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Monday, May 2, 2016

Conspirators in Two Android Mobile Device App Piracy Groups Plead Guilty

Convictions Part of First-Ever Prosecution of Mobile App Piracy Groups

A leading member of an online piracy group pleaded guilty today and a co-conspirator pleaded guilty in January for their roles in a scheme to distribute more than four million pirated copies of copyrighted Android apps with a total retail value of more than $17 million.  

Assistant Attorney General Leslie R. Caldwell of the Justice Department’s Criminal Division, U.S. Attorney John A. Horn of the Northern District of Georgia and Special Agent in Charge J. Britt Johnson of the FBI’s Atlanta Field Office made the announcement.

Aaron Blake Buckley, 22, of Moss Point, Mississippi, pleaded guilty today to one count of conspiracy to commit criminal copyright infringement and to one count of criminal copyright infringement before U.S. District Judge Timothy C. Batten Sr. of the Northern District of Georgia.  Gary Edwin Sharp II, 29, of Uxbridge, Massachusetts, a co-conspirator, pleaded guilty to one count of conspiracy to commit criminal copyright infringement on Jan. 13.  The defendants are scheduled to be sentenced on Aug. 1.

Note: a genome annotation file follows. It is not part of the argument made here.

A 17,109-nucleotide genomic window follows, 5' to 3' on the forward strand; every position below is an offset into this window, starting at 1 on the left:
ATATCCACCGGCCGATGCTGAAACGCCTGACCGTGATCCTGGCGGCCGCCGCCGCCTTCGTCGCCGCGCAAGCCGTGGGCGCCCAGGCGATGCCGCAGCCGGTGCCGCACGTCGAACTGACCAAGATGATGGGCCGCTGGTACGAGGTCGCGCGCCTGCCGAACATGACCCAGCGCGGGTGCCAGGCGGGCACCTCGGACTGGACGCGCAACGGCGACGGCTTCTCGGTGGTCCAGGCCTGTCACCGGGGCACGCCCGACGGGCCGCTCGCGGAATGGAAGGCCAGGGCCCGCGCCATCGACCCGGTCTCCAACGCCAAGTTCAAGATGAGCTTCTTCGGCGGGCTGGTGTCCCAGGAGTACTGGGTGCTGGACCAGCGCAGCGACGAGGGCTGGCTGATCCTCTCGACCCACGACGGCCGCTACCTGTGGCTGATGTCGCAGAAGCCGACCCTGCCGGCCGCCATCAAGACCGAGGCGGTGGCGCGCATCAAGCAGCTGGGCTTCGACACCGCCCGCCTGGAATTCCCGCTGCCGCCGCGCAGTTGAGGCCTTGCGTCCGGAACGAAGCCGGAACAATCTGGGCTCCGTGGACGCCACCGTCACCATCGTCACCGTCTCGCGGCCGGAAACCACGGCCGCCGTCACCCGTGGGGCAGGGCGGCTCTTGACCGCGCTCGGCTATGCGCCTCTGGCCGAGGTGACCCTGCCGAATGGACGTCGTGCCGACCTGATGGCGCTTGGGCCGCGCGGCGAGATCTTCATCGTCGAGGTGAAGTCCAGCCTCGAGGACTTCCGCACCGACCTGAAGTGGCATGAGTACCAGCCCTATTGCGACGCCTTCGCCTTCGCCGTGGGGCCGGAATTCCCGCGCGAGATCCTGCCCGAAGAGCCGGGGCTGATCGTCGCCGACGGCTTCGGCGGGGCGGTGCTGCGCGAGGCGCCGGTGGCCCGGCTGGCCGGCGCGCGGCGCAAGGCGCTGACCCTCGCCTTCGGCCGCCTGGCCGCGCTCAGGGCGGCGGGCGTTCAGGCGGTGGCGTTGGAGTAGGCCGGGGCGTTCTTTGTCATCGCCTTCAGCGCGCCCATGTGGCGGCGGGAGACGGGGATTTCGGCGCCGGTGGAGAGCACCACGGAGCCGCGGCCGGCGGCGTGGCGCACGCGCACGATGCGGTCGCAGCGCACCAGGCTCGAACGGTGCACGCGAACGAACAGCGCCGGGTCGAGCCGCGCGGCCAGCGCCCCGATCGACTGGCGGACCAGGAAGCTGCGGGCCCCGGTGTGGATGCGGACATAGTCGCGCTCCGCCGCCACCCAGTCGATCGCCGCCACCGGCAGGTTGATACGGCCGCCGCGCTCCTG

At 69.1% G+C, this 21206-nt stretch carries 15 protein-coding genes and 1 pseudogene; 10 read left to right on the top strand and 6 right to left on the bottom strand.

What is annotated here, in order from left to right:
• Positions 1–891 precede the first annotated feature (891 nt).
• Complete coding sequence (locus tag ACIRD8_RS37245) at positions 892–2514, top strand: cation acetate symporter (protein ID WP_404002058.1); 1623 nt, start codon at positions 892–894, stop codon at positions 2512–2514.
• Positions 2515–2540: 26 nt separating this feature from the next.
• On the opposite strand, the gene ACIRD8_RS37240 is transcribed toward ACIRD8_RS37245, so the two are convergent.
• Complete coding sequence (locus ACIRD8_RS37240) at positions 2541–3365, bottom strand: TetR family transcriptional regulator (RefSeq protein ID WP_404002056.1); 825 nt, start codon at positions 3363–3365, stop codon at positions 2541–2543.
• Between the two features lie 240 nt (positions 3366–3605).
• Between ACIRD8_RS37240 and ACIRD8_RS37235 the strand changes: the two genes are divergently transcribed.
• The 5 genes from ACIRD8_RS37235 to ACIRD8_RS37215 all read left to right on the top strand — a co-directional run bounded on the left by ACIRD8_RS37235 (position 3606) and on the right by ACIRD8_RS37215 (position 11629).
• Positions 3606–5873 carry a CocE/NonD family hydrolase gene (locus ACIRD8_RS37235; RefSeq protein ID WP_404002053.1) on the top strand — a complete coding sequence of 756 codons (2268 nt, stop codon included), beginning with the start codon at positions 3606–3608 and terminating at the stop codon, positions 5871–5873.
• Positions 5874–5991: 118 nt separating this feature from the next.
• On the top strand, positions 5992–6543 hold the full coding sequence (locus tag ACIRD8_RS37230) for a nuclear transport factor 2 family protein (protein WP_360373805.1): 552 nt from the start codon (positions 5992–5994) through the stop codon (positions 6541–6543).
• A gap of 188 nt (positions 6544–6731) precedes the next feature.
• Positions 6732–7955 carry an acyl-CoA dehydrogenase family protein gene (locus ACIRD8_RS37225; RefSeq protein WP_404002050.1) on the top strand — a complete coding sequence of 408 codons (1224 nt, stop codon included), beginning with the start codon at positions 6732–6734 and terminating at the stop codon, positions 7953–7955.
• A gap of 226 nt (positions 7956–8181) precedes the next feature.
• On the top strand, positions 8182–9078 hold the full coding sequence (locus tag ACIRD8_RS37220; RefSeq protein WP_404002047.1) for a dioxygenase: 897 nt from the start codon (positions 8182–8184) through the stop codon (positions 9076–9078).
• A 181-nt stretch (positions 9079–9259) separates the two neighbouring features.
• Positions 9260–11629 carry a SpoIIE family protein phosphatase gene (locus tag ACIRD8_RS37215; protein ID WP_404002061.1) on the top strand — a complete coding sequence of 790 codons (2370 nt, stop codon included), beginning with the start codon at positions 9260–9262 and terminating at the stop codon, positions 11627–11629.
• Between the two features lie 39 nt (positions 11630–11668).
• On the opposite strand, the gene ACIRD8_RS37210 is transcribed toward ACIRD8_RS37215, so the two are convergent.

According to statements made in court, the conspirators identified themselves as members of the Applanet Group.  From May 2010 through August 2012, they conspired to reproduce and distribute more than four million copies of copyrighted Android apps through the Applanet alternative online market without permission from the victim copyright owners, who would otherwise sell copies of the apps on legitimate online markets for a fee.  On Aug. 21, 2012, the FBI seized the Applanet website, which marked the first seizure of the domain name for a website involving a mobile device app marketplace.

Sharp also pleaded guilty for his role in conspiring to commit criminal copyright infringement as the leader of another online piracy group, the SnappzMarket Group.  Sharp admitted that he and two other members of the SnappzMarket Group conspired to distribute more than one million pirated copies of copyrighted Android apps with a total retail value of more than $1.7 million through the group’s website, which was also seized on Aug. 21, 2012.  

The FBI investigated the case.  Assistant Deputy Chief John H. Zacharia of the Criminal Division’s Computer Crime and Intellectual Property Section (CCIPS) and Assistant U.S. Attorney Christopher Bly of the Northern District of Georgia are prosecuting the case.  The CCIPS Cybercrime Lab and the Criminal Division’s Office of International Affairs provided significant assistance. 

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Topic: 
Cyber Crime
Intellectual Property
Updated August 10, 2016